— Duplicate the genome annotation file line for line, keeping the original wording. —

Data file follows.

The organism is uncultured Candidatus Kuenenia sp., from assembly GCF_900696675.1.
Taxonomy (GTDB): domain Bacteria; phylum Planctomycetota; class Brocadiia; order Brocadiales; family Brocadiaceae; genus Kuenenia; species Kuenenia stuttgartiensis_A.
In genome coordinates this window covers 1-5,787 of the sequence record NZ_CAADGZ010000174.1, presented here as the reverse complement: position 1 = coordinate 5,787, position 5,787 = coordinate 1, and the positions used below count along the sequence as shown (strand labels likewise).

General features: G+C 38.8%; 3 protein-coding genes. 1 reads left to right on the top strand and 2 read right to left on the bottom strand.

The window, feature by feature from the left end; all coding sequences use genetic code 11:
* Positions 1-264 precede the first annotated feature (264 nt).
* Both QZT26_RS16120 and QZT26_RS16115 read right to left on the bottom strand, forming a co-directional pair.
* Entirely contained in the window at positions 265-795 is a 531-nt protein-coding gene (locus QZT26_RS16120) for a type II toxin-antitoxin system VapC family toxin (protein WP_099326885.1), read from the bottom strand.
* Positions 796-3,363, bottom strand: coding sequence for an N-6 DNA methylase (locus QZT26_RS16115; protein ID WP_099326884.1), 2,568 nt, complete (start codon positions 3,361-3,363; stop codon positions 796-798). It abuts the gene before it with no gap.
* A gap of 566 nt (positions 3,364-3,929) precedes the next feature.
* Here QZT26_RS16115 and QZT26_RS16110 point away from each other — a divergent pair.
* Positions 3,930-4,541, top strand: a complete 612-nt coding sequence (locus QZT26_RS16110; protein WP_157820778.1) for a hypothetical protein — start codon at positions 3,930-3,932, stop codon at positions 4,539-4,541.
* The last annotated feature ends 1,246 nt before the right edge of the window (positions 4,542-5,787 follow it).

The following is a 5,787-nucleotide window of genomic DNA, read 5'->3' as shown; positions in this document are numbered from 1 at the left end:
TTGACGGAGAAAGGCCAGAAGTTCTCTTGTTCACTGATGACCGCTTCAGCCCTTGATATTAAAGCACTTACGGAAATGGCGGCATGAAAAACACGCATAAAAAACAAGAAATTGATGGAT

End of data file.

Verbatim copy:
The organism is uncultured Candidatus Kuenenia sp., from assembly GCF_900696675.1.
Taxonomy (GTDB): domain Bacteria; phylum Planctomycetota; class Brocadiia; order Brocadiales; family Brocadiaceae; genus Kuenenia; species Kuenenia stuttgartiensis_A.
In genome coordinates this window covers 1-5,787 of the sequence record NZ_CAADGZ010000174.1, presented here as the reverse complement: position 1 = coordinate 5,787, position 5,787 = coordinate 1, and the positions used below count along the sequence as shown (strand labels likewise).

General features: G+C 38.8%; 3 protein-coding genes. 1 reads left to right on the top strand and 2 read right to left on the bottom strand.

The window, feature by feature from the left end; all coding sequences use genetic code 11:
* Positions 1-264 precede the first annotated feature (264 nt).
* Both QZT26_RS16120 and QZT26_RS16115 read right to left on the bottom strand, forming a co-directional pair.
* Entirely contained in the window at positions 265-795 is a 531-nt protein-coding gene (locus QZT26_RS16120) for a type II toxin-antitoxin system VapC family toxin (protein WP_099326885.1), read from the bottom strand.
* Positions 796-3,363, bottom strand: coding sequence for an N-6 DNA methylase (locus QZT26_RS16115; protein ID WP_099326884.1), 2,568 nt, complete (start codon positions 3,361-3,363; stop codon positions 796-798). It abuts the gene before it with no gap.
* A gap of 566 nt (positions 3,364-3,929) precedes the next feature.
* Here QZT26_RS16115 and QZT26_RS16110 point away from each other — a divergent pair.
* Positions 3,930-4,541, top strand: a complete 612-nt coding sequence (locus QZT26_RS16110; protein WP_157820778.1) for a hypothetical protein — start codon at positions 3,930-3,932, stop codon at positions 4,539-4,541.
* The last annotated feature ends 1,246 nt before the right edge of the window (positions 4,542-5,787 follow it).

The following is a 5,787-nucleotide window of genomic DNA, read 5'->3' as shown; positions in this document are numbered from 1 at the left end:
TTGACGGAGAAAGGCCAGAAGTTCTCTTGTTCACTGATGACCGCTTCAGCCCTTGATATTAAAGCACTTACGGAAATGGCGGCATGAAAAACACGCATAAAAAACAAGAAATTGATGGAT